Inhabitants and visitors to various climate science obsessed blogs have noted the recent controversy about calling climate change denialists denialists. As James Annan points out this is an Amen Chorus, which originated in London, but like the wave in a stadium, is propagating to the rather peculiar corners of the world, Australia, England, California, and, wait, now flys Ethon** into my den with news that even in view of the snow covered mountains of Boulder, Colorado great umbrage is being taken. You would think they had better things to do out there, like wait for the snow to fly and the skiing to start.
For the plaintiff, we have the well know commissioner of the language police and climate debate, Roger Pielke, Jr., himself.
As many in the comments in that place which cannot be named, point out climate change denialist is an accurate description that has nothing to do with the Holocaust. They speak for themselves, but I would like to point to the best response I have seen, from Michael Tobis on the google group, globalclimatechange (see how to join on the right hand side).
Let's be blunt. The phrase "climate change denier" is meant to be evocative of the phrase "holocaust denier". As such the phrase conjurs up a symbolic allusion fully intended to equate questioning of climate change with questioning of the Holocaust.
Let's be blunt. This allusion is an affront to those who suffered and died in the Holocaust. Let those who would make such an allusion instead be absolutely explicit about their assertion of moral equivalency between Holocaust deniers and those that they criticize.
This allusion has no place in the discourse on climate change. I say this as someone fully convinced of a significant human role in the behavior of the climate system.
RP has retreated to the meta, now being obsessed with the origin of the term climate change deniers, a topic that the Rabett Institute could shed some light on, perhaps at a different time. Today's seminar discusses:
Denialism does not have as its purpose a denial of warming. It is the denial of necessity for a policy.
Its weapon is diversion. It diverts the conversation to minutia of the science. Its objective is to divert the scientist from summarizing the situation effectively, to divert the casual reader from making the effort to understand, and to leave the casual reader with the impression of a subtle controversy even where the facts are entirely clear and rather straightforward.Among its tactics is a reliance on the good nature of the scientist, who loves to make every effort to explain and explore scientific knowledge, and in many cases believes himself or herself obligated to do so.
- Why is the issue being raised?
- Why is the issue being raised now?
As an exercise in research on symbolic politics, I'd like to use this thread to see if we can collectively track the exact origins of the phrases "climate change denial" and "climate change deniers".The issue is being raised because denialist is the most powerful and terse description of those who deny anthropic climate change. It is a negative description. As Tobis points out, denialist is an accurate description. There is NO comparable term to describe those who worry about climate change driven by human emissions of greenhouse gases, or indeed those who worry about other environmental problems.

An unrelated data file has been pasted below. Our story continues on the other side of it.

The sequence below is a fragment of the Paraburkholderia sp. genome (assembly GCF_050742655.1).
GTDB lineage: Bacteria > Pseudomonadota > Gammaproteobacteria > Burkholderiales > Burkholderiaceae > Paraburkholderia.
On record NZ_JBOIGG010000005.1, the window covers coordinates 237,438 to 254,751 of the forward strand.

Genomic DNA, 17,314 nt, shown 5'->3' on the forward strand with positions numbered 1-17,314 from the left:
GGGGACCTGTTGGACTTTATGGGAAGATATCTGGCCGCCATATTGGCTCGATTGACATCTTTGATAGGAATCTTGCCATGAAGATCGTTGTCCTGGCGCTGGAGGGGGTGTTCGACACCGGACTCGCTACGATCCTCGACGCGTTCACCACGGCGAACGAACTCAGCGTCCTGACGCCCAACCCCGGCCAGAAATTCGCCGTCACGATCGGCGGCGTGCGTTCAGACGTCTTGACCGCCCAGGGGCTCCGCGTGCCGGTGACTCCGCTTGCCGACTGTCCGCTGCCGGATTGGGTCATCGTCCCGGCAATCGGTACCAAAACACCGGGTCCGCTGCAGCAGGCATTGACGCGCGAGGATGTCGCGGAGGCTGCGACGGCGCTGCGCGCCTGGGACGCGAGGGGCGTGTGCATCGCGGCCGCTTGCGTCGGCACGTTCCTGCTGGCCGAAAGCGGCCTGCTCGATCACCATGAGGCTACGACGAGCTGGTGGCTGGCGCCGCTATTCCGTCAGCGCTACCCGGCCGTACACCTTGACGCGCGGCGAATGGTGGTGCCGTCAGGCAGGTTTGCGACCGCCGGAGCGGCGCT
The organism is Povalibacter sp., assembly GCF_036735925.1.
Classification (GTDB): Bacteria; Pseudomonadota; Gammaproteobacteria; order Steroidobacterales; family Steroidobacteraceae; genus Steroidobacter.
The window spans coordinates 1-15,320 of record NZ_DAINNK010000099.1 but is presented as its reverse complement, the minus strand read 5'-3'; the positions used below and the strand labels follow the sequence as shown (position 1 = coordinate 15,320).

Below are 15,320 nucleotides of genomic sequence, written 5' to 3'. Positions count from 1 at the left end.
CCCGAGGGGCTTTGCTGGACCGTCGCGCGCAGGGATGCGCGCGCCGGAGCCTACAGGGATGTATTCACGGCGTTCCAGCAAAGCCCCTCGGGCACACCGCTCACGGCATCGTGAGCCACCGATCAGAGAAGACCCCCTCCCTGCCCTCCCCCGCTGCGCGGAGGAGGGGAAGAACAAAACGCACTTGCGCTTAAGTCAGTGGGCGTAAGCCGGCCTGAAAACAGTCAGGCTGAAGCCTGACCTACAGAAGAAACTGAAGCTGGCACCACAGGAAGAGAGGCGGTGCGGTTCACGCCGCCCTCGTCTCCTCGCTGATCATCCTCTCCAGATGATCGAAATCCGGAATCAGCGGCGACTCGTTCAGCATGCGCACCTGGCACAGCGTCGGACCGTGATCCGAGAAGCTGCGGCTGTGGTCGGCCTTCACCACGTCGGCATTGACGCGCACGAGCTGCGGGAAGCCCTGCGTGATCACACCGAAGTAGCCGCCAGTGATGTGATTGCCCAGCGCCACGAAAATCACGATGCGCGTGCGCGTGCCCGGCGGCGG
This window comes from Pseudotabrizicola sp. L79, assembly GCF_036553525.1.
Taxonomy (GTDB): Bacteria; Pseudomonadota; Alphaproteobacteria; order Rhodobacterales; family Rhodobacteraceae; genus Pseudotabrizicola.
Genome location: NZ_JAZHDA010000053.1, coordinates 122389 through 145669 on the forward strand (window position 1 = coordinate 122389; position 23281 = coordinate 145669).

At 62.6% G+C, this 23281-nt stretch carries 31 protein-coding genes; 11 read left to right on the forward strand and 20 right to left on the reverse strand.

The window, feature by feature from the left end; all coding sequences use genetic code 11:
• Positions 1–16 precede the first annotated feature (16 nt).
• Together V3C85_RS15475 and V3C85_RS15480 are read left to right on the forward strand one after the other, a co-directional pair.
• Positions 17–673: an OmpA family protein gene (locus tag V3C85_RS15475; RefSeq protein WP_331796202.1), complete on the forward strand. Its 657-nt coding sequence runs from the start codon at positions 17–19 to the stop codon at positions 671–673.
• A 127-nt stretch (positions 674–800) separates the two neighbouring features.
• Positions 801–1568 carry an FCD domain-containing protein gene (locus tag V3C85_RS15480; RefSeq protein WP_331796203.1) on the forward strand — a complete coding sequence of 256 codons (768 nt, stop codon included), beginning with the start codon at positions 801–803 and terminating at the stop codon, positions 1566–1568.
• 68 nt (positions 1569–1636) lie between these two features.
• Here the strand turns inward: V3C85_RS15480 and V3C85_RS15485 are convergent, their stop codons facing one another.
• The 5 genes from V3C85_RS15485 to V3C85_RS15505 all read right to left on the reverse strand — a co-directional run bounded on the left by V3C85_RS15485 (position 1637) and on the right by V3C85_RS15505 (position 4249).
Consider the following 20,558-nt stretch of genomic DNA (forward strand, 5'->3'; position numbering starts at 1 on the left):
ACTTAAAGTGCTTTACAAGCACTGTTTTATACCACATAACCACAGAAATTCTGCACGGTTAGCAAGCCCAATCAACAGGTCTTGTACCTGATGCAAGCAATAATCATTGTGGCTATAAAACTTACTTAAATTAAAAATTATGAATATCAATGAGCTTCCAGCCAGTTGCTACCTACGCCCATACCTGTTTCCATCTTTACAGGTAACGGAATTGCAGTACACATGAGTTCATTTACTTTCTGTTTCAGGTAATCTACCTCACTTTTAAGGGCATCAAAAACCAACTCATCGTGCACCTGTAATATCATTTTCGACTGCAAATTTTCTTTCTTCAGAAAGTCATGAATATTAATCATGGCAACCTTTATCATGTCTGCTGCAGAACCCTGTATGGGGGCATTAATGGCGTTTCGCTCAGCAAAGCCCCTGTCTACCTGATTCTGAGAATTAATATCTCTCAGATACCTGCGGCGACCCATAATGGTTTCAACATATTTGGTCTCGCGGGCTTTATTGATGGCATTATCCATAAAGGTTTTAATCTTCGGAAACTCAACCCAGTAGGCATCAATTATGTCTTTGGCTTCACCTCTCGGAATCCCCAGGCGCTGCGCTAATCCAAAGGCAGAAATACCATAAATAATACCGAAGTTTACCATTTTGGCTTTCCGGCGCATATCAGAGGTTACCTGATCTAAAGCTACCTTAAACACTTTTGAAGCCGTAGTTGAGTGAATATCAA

The rhetoric the denialists have used to describe their opponents seeks to belittle, but because it does so, the language is childish. Lifting a few from various places, we get Green Stalinists, Climate Catastrophists, Radical Environmentalists, Green Fanatical Moron and it goes rapidly downhill from there.
A good analogy can be found in the Abortion Wars. Those who would outlaw abortion, call themselves Pro-Life. Those who would allow abortion have stuck themselves with the rather strained Pro-Choice. The asymmetry in clarity and image of the LABELS has been of great advantage to those favoring outlawing abortion.
RPJr is a POLITICAL scientist. He knows that the term "climate change denialist" shifts the PUBLIC debate towards those who hold with the IPCC consensus and believe that public policy should be based on it. This is the answer to why. Where Pielke's interests lie is interesting. As with all questions of motivation, one is best advised to look at what people do, not at what they say.
The answer to why now, is also simple. Ten years ago, the evidence for human influence on the atmosphere and climate was strong, but not extremely so. Enough then to justify no cost policies, which also were strongly opposed by the denialists wearing the cloths of skeptics, but probably not enough for stronger action. It was reasonable to assign skepticism to those who had strong reservations at that time, even though several of them (Singer, Michaels, Seitz, Baliunas, et al.) had strong political motivations and were being supported by political interests. Still, within the climate science community, they were then perceived as members of the group, perhaps with odd opinions on some things and their political connections were not known or ignored.
As the evidence strengthened, the assumption of skepticism has become no longer tenable. Increasingly denial is seen for what it is and called out with increasing frequency over the past few years. This is uncomfortable for the denialists, so they are trying to eliminate the description from polite conversation, thus why now.
**Ethon or The Eagle Kaukasios was a gigantic eagle born of the monsters Typhon and Echidna. As punishment for stealing fire from Mount Olympus, Zeus had Prometheus chained to Mount Caucasus, where Ethon was set to gnaw on his liver.